Meringur Suite (Belah), 2017
Part 1: stack of 14 toned gelatin silver film photograms interleaved with 7 Perspex sheets (24 cm x 63 cm x 3 cm assemblage displayed on a 60 cm x 150 cm x 20 cm light box); Part 2: pigment print on archival rag paper (91 cm x 235 cm image in frame 110 cm x 249 cm) produced in edition of one + artist’s proof.
This is and is not a landscape photograph. It began by projecting light onto a door-sized sheet of gelatin silver film at night through the foliage of an old Belah (Casuarina pauper) tree in Meringur Flora and Fauna Reserve, north-west Victoria. The resulting plein air negative was contact-printed onto a tonally-inverted second film, which was cut-up and stacked into a film-sandwich (Part 1). The positive (negative of a negative) assemblage was then scanned for digital enlargement on paper (Part 2). Each mimesis replicates the shape of that hot, crackling-underfoot rectangle of relict Mallee eucalypt, cypress-pine and whispering casuarina, but only in the muted hues and imbricate forms of these postludes (these photographic ‘shadows of shadows’) are we able to imagine we are peering in daylight into the tangled depths of a fragile life-world.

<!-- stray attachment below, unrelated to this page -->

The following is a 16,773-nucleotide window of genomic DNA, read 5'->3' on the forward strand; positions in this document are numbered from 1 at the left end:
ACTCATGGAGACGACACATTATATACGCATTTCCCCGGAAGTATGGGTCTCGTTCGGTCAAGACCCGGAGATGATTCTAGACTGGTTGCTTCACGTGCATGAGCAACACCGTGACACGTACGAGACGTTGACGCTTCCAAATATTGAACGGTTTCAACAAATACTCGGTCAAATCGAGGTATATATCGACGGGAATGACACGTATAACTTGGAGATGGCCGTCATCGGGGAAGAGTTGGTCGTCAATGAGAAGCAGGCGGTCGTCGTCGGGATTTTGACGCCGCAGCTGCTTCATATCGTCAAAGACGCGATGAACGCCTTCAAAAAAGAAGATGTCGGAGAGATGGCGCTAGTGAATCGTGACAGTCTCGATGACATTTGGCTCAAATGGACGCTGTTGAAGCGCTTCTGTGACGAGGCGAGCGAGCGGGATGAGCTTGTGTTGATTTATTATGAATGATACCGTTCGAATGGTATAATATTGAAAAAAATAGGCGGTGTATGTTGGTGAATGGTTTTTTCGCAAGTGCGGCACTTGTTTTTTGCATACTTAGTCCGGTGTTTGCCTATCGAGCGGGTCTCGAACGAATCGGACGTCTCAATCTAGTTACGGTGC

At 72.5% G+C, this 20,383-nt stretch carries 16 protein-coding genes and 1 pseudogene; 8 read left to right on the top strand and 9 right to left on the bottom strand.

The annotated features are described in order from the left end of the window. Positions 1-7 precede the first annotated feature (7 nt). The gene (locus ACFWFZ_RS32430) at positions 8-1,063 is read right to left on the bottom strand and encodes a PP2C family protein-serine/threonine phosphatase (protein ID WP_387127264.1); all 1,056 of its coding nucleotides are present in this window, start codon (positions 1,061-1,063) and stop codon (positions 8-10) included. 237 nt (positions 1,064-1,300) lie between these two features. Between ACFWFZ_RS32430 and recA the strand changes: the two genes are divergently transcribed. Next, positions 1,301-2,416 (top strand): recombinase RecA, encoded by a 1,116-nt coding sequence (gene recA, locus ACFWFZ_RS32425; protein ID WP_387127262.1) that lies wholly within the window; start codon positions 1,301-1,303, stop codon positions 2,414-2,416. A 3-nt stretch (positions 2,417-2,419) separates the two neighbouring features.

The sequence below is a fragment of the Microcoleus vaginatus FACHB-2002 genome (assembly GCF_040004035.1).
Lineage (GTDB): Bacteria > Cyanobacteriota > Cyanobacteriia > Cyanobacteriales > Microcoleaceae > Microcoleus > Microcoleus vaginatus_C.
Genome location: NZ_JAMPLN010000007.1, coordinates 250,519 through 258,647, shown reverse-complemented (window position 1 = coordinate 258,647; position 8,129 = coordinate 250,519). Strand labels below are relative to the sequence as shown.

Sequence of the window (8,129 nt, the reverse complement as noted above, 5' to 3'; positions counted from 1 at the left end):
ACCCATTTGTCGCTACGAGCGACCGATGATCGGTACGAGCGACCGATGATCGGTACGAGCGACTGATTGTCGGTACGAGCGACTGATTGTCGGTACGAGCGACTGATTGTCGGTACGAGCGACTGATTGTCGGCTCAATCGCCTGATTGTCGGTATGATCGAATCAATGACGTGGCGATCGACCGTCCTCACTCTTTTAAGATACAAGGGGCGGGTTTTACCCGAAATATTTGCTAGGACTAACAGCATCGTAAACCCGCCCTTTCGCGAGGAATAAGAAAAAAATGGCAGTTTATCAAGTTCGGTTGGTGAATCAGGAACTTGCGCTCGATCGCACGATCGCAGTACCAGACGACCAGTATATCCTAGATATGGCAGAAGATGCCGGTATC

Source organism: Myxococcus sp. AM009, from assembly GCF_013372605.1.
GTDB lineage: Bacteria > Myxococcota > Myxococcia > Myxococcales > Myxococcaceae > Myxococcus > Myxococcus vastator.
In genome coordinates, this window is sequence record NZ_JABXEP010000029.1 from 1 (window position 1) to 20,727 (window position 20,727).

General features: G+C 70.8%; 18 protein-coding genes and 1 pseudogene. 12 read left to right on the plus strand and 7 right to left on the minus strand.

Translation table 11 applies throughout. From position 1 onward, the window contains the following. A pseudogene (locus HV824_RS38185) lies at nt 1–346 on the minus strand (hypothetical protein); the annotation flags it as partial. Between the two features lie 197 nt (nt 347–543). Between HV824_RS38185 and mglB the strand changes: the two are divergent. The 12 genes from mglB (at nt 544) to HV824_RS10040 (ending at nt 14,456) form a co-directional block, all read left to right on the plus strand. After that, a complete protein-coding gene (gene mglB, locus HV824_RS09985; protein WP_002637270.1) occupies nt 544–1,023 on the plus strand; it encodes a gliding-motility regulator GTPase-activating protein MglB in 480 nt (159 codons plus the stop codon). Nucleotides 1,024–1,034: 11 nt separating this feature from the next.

Meringur Suite (a.k.a. In defence of the pathetic fallacy) was exhibited in the Art & Herbarium Project at Lab 14, Carlton (Melbourne) in March 2017 and as part of Climart in the group exhibition Flow at Counihan Gallery, Brunswick (Melbourne) in April-May, 2017.